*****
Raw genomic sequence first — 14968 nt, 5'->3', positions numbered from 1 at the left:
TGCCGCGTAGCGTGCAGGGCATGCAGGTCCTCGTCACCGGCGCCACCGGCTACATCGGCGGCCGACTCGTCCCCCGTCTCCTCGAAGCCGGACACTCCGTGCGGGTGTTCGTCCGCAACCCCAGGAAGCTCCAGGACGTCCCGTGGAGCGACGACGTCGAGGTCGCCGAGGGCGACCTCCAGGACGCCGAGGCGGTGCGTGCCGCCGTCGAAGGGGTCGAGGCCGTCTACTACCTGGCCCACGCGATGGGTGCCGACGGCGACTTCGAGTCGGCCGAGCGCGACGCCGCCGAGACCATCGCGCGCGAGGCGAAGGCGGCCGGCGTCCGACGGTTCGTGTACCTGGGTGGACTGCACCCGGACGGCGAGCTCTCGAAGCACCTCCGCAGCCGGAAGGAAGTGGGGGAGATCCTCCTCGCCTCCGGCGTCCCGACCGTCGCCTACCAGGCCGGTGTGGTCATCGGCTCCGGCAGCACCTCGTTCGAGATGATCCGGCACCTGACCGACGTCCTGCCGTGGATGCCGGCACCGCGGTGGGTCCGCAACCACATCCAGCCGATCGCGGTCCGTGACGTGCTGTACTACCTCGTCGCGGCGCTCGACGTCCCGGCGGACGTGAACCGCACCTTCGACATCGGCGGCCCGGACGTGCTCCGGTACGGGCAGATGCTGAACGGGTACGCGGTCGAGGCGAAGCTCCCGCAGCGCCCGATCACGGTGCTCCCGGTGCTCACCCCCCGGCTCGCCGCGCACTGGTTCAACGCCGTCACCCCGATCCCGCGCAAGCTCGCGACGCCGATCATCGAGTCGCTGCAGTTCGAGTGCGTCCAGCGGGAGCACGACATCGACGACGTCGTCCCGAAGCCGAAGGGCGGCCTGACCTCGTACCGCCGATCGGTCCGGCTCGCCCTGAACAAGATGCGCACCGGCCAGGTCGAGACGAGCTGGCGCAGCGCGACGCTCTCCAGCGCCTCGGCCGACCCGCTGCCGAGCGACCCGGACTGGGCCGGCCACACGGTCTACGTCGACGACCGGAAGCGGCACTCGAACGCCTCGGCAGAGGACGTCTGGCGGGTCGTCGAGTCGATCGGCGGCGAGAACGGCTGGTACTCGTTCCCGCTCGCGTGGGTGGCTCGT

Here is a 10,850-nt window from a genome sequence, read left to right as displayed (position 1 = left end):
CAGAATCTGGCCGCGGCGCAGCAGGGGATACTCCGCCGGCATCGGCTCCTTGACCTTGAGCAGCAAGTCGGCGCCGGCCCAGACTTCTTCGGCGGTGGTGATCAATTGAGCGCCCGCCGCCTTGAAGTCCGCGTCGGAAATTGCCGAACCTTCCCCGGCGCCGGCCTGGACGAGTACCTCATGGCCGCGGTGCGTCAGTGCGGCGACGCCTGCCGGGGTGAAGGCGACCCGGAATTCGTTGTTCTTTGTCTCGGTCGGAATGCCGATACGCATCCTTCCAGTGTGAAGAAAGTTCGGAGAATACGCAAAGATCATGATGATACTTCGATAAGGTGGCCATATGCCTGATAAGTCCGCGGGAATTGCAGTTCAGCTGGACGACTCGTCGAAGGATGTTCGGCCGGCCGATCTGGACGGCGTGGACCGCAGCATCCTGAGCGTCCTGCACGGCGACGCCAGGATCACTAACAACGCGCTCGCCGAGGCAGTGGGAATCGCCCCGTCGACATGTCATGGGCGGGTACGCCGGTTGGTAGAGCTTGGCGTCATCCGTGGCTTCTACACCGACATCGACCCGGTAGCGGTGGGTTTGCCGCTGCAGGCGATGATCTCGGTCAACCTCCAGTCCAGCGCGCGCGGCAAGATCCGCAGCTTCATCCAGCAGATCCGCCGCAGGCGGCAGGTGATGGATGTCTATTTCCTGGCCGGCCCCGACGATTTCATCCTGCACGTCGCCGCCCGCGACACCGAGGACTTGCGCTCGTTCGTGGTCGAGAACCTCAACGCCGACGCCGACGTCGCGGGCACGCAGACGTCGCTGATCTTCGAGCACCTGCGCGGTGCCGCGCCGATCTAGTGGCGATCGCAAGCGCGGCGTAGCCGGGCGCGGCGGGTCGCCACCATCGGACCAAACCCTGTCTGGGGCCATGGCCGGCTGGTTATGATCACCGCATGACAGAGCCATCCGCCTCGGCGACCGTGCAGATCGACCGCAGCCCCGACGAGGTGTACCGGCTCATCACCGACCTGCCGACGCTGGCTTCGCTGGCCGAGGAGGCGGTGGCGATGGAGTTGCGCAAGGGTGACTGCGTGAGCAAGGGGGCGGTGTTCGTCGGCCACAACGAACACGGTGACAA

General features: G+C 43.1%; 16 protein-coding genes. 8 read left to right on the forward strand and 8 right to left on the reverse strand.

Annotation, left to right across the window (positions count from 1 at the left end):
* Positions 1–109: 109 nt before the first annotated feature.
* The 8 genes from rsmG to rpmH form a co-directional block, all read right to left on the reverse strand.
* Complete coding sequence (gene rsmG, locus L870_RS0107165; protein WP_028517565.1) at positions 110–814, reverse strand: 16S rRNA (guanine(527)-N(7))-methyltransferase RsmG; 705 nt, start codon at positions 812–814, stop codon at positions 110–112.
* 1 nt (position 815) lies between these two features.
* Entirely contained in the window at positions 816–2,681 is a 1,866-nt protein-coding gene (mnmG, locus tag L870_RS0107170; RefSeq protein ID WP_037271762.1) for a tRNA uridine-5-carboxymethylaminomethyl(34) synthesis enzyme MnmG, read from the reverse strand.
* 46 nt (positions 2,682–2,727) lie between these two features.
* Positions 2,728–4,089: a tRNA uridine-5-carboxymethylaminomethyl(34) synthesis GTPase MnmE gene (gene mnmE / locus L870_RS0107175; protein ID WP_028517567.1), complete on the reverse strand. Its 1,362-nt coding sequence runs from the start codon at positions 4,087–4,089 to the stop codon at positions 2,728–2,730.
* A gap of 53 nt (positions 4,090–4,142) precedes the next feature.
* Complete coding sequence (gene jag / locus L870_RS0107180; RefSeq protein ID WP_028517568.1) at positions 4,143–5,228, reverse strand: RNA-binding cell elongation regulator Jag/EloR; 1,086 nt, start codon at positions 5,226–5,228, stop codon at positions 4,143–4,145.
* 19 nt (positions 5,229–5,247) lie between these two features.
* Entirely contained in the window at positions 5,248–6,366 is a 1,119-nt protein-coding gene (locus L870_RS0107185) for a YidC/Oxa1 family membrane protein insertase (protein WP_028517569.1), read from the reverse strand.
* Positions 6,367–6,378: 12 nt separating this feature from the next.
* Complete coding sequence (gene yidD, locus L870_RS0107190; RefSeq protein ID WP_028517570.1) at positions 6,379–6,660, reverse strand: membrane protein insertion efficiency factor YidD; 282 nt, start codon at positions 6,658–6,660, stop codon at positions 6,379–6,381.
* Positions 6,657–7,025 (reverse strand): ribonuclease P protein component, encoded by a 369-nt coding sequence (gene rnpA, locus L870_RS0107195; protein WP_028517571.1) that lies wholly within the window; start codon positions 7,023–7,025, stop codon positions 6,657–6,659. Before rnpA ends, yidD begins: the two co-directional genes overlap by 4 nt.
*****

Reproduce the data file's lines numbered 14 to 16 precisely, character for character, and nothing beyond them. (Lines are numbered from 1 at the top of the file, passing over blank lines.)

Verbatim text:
* A gap of 53 nt (positions 4,090–4,142) precedes the next feature.
* Complete coding sequence (gene jag / locus L870_RS0107180; RefSeq protein ID WP_028517568.1) at positions 4,143–5,228, reverse strand: RNA-binding cell elongation regulator Jag/EloR; 1,086 nt, start codon at positions 5,226–5,228, stop codon at positions 4,143–4,145.
* 19 nt (positions 5,229–5,247) lie between these two features.